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Bowyer running out of time for Chase
For Clint Bowyer, 2011 has been a struggle.
And Friday's qualifying effort of 35th didn't help the driver, who is currently 11th in the point standings. But without a win, Bowyer could be on the outside looking in for this year's Chase for the Championship.
Bowyer currently trails 10th-place Tony Stewart by 25-points. He was as high as seventh in the standings following Richmond but has slowly slid down board — following consecutive DNFs at Daytona and Kentucky. Still, Bowyer feels that no one outside of the top 10 is secure with four races remaining before the Chase.
"The way the sport is right now, everyone is vulnerable," Bowyer said. "Everybody is having good races, everyone is having bad races. It's because of gambles and gambling on the race track paying off. Look at Brad Keselowski, it's probably put him in the Chase because of some very risky gambles, but, hey, they paid off.
"If it had rained at Pocono, he'd have been a zero. If we got back going, he was going to be a hero."
Certainly, Bowyer's contract negotiations have become a distraction. While everyone believed that Bowyer's deal with Richard Childress Racing would be finalized once Carl Edwards was signed, that has happened.
"It's been a distraction for everybody," Bowyer said. "That's the tough thing — trying to go through this. It's not backburner right now, but it is for the next few races. We've got some important business to take care of and that's item No. 1.
"I'm working on two things — my future, but first and foremost I'm working on these next four races."
Although Bowyer says he'd like to stay the course at RCR, insiders at the Welcome, N.C. operation say his contract requests have been steep.
One player in the mix could be under the Blue Oval. Sources say that Bowyer met with Ford officials on Thursday in Michigan. And it's no secret Bowyer has spoke with a variety of owners in the garage.
Andy Murstein, a partner of Richard Petty Motorsports and president of Medallion Financial, has expressed interest in Bowyer since January. His stance hadn't changed on Friday afternoon.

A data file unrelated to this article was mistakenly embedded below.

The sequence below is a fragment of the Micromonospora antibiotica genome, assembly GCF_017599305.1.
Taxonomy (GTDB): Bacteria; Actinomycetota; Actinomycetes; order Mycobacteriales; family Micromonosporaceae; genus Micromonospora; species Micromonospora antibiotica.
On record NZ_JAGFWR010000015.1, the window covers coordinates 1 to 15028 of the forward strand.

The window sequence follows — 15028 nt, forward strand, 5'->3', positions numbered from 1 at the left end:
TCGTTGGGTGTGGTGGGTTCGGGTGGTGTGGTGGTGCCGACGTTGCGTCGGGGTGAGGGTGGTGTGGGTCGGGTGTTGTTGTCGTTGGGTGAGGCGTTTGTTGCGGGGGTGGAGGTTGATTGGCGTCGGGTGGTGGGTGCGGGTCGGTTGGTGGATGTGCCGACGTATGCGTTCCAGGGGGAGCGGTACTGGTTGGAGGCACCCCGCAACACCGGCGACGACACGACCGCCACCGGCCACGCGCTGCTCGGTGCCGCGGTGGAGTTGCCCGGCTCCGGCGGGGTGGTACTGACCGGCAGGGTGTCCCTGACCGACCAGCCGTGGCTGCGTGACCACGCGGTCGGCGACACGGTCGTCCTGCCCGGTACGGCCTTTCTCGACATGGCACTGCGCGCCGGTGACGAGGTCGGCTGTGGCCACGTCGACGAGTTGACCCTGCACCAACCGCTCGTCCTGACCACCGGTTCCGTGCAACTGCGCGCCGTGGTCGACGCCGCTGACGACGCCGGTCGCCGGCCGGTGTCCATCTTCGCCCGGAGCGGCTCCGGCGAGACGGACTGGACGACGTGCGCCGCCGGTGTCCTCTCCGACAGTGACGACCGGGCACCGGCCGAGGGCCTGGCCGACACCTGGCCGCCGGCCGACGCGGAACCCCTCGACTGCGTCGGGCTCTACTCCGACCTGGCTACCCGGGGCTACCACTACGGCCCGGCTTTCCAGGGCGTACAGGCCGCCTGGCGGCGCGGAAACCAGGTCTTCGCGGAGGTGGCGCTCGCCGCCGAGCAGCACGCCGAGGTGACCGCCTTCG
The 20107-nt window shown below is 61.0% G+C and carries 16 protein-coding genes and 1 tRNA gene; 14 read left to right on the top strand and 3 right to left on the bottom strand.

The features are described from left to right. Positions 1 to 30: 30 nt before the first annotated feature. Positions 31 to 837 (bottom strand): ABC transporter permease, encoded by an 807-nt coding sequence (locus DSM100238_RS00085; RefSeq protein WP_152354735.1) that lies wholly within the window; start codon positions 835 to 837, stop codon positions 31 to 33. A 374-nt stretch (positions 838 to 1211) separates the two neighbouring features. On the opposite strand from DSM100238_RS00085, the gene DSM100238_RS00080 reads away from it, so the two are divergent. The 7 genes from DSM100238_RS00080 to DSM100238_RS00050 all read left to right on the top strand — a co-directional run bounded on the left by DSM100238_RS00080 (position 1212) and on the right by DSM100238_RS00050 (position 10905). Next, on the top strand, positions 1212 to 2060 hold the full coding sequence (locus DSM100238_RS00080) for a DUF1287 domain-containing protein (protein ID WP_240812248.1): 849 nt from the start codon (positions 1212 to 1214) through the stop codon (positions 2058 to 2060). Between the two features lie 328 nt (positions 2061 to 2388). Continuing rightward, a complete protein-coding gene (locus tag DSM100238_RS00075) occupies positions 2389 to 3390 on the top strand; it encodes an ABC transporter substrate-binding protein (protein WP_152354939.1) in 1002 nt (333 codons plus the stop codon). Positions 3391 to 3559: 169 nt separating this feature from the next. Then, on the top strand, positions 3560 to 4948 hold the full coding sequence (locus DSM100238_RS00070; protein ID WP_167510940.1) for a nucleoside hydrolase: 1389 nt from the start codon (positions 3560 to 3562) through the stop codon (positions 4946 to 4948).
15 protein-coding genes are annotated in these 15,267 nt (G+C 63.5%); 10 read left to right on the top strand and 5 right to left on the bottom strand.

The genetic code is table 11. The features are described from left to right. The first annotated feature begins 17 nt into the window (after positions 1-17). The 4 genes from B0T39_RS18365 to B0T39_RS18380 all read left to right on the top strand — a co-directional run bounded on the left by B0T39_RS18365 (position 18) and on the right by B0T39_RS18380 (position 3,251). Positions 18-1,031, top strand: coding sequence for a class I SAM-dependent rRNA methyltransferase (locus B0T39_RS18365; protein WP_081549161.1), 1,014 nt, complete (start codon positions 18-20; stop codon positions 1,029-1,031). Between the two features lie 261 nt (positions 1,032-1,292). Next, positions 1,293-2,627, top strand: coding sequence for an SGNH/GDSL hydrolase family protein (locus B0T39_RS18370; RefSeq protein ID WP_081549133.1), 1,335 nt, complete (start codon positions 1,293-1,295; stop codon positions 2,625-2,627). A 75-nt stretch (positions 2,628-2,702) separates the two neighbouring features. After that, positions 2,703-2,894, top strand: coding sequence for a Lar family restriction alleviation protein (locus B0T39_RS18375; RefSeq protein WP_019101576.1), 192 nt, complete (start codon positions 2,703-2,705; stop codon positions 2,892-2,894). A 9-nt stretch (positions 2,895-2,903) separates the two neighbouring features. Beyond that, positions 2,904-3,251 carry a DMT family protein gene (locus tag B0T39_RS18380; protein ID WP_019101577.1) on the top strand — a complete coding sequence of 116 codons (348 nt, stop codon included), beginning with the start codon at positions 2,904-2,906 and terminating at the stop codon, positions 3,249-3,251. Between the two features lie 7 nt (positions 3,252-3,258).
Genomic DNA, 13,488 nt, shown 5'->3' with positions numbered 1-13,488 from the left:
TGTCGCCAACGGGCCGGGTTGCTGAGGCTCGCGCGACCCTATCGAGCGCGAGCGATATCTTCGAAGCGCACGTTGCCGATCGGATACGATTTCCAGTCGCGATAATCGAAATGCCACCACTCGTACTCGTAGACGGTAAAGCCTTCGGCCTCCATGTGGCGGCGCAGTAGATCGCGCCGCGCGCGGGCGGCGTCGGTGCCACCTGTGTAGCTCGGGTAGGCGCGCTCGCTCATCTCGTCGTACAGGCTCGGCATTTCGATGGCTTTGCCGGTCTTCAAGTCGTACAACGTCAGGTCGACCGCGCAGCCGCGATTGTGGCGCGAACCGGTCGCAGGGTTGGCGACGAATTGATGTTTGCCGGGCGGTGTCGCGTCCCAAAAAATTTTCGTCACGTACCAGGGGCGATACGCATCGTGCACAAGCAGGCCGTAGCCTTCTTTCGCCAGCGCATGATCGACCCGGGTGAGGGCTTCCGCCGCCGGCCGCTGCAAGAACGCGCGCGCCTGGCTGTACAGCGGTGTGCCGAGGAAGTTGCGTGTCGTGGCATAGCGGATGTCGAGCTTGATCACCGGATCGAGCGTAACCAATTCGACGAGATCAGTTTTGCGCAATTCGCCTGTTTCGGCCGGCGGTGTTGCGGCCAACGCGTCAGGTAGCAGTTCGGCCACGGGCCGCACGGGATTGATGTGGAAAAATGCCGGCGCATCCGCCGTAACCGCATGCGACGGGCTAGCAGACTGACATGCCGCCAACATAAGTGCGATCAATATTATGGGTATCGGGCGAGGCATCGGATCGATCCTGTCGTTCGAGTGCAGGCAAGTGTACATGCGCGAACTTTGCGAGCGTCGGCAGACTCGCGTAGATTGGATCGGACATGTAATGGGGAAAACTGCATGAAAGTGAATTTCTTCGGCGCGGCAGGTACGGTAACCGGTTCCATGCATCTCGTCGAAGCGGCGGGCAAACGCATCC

"When a driver like Clint becomes available we are always interested," Murstein said by email. "He's very talented and would be a great addition to any team. If we want to take RPM to the next level, and as evidenced by this weeks race at the Glen we certainly do, you have to at least explore opportunities like this. It's not every day a top 12 driver is available."
Bowyer understands that qualifying for the Chase is key to his market value in the NASCAR garage. Although the 31-year-old Emporia, Kansas native has just four career Cup wins, he's qualified for three of the last four Chases.
"Being a part of the Chase always increases a driver's value — his brand," Bowyer said. "That's so important in any sport — is your brand. You have to be able to carry yourself on and off the racetrack and we've been able to do that. Because of that, I've always had good rides with good people surrounding you and that's the most important thing."
Although Biffle admits he doesn't "like Boris either," Friday's polesitter put Watkins Glen in his rearview mirror and concentrated on the task at hand — tackling Michigan.
Biffle's lap of 190.345mph clinched his first pole in 117 starts — since Dover in June 2008. Biffle shares the front row with Matt Kenseth. It's the second time this season that Roush Fenway Racing cars started one-two. David Ragan and Carl Edwards pulled off the feat at Texas, where Kenseth picked up his first of two wins in 2011.
While Kenseth and Edwards are firmly in Chase for the championship contention, Biffle is currently 49-points outside of the Top 10 in the point standings — and winless. Still, Biffle has two wins at Michigan and called the pole "a big morale boost."
"We have to have a win to get in the Chase, that is obvious," Biffle said. "Here, Bristol and Atlanta are good tracks for us. I think this is probably our best and this may be our best opportunity. Here or Atlanta. This is a huge deal for us and huge momentum for us going into Sunday."
NASCAR has told engine builders that three tests are tentatively planned to work on fuel injection during the remainder of the season.
The three dates include: October 17 at Charlotte, October 20 at Talladega and October 31 at Martinsville.
Some teams have also petitioned NASCAR to open up testing at Nashville but since the track is currently on this year's schedule, it might not be opened until next year.